• Home
  • News
  • Australia: National Skills Week highlights urgent need for more TAFE funding

Australia: National Skills Week highlights urgent need for more TAFE funding

In the framework of the Australian National Skills Week, held from 26 August - 1st September, educators urge the Federal Government to put a halt to the cuts in funding for technical and further education and the sector’s privatisation.

AEU: TAFE must remain the public provider of vocational education

National Skills Week, with this year’s theme ‘Real Skills for Real Careers’, is a chance to recognise the instrumental role the technical and further education (TAFE) sector plays in providing vocational education to hundreds of thousands of Australians each year. The week aims to emphasise the value of apprentices and trainees across Australia, as well as to raise the status of practical and vocational learning.

However, the Australian Education Union (AEU) notes that National Skills Week cannot be celebrated without considering the current plight of TAFE institutions, Australia’s world-class public vocational education provider.

The AEU warns that for six years the Morrison Coalition Government has engaged in a sustained campaign of deprioritising and defunding TAFE. Since coming to government in 2013, the Federal Coalition has cut $3 billion from TAFE and training and their dismissive approach to apprenticeships means that there are now 140,000 fewer apprentices than when they were elected. Meanwhile, in 2017 nearly $1.2 billion of public money was allocated by the Government directly to for-profit private providers.

For AEU, the complete lack of concern the Federal Coalition Government has for public vocational education is evident in their plans as announced in the 2019/20 federal budget: instead of reigning in private providers and rectifying the damage they have inflicted on the sector in recent years, the government announced plans to hand over what remains of the public sector by establishing “National Skills Organisations” to provide “modern and flexible alternatives to classroom based learning” and to “enhance the role of industry in designing training courses by establishing a national skills commission.”

AEU denounces the governmental drive to entirely privatise vocational education and devalue qualifications to fulfil only the narrow and specific needs of individual employers.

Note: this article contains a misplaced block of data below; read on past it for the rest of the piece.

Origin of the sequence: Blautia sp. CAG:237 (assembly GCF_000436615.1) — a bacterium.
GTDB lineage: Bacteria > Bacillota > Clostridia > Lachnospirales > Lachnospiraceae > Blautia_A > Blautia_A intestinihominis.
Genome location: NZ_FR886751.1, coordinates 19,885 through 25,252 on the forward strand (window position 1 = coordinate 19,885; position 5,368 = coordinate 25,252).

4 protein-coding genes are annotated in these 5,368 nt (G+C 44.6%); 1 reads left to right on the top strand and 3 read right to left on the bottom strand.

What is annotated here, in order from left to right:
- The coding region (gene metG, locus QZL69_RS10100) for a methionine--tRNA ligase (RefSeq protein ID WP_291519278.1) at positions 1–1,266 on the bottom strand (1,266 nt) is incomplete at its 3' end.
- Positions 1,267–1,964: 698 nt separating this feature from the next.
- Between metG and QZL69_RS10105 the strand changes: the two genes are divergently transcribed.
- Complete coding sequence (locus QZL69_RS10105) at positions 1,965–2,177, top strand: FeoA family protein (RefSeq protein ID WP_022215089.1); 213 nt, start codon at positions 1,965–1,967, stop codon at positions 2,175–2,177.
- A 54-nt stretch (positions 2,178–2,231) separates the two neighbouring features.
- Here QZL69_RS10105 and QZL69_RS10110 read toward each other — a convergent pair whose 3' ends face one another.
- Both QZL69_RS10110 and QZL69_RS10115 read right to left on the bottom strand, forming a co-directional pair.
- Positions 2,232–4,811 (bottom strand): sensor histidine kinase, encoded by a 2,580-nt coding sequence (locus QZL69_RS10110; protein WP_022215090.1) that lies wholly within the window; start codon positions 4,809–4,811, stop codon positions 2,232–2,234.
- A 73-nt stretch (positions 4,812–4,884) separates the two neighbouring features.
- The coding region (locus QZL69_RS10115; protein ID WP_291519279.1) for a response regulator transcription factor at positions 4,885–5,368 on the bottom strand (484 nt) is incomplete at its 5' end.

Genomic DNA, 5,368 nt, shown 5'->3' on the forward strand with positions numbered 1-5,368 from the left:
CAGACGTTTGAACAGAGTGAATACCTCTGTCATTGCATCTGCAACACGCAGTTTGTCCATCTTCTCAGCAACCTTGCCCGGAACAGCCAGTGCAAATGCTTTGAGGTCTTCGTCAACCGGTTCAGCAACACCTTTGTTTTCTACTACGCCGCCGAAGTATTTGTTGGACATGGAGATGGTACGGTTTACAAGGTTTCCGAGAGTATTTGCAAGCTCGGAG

TAFE must remain the public provider of vocational education in Australia. AEU’s TAFE Manifesto demands that the Federal Government:

  • Guarantee a minimum of 70 % government funding to the public TAFE system. In addition, no public funding should go to private for-profit providers, consistent with other education sectors.
  • Restore funding and rebuild the TAFE system, to restore confidence in the quality of the courses and qualifications and the institution.
  • Abandon the failed student loans experiment and cancel the debts of all students caught up in private for-profit provider scams.
  • Re-invest in the TAFE teaching workforce and build a future-focused TAFE workforce development strategy in collaboration with the profession and unions.
  • Develop a capital investment strategy in consultation with state governments, to address the deplorable state of TAFE facilities around the country.
  • Support a comprehensive independent inquiry into TAFE.

The education union aims to turn the National Skills Week into a wake-up call to the Morrison Government to reverse the fall in enrolments and the decline in funding for government-funded vocational education providers by reinstating TAFE as the central pillar of vocational education in Australia.

 

EI: The privatisation of vocational education in Australia has been an “abject failure”

For Angelo Gavrielatos, Director of the Education International (EI) Global Response to privatisation and commercialisation of and in education, “the evidence is overwhelming. The privatisation of vocational education in Australia has been an abject failure for students, teachers and their communities, failing to deliver on the needs of a changing economy and society. Vocational education must be returned to Australia’s preeminent public technical and vocational education and training (TVET) institution, TAFE”.

For more information on TVET, read this blog by Professor Leesa Wheelahan of the University of Toronto focusing on TVET, capabilities and social justice.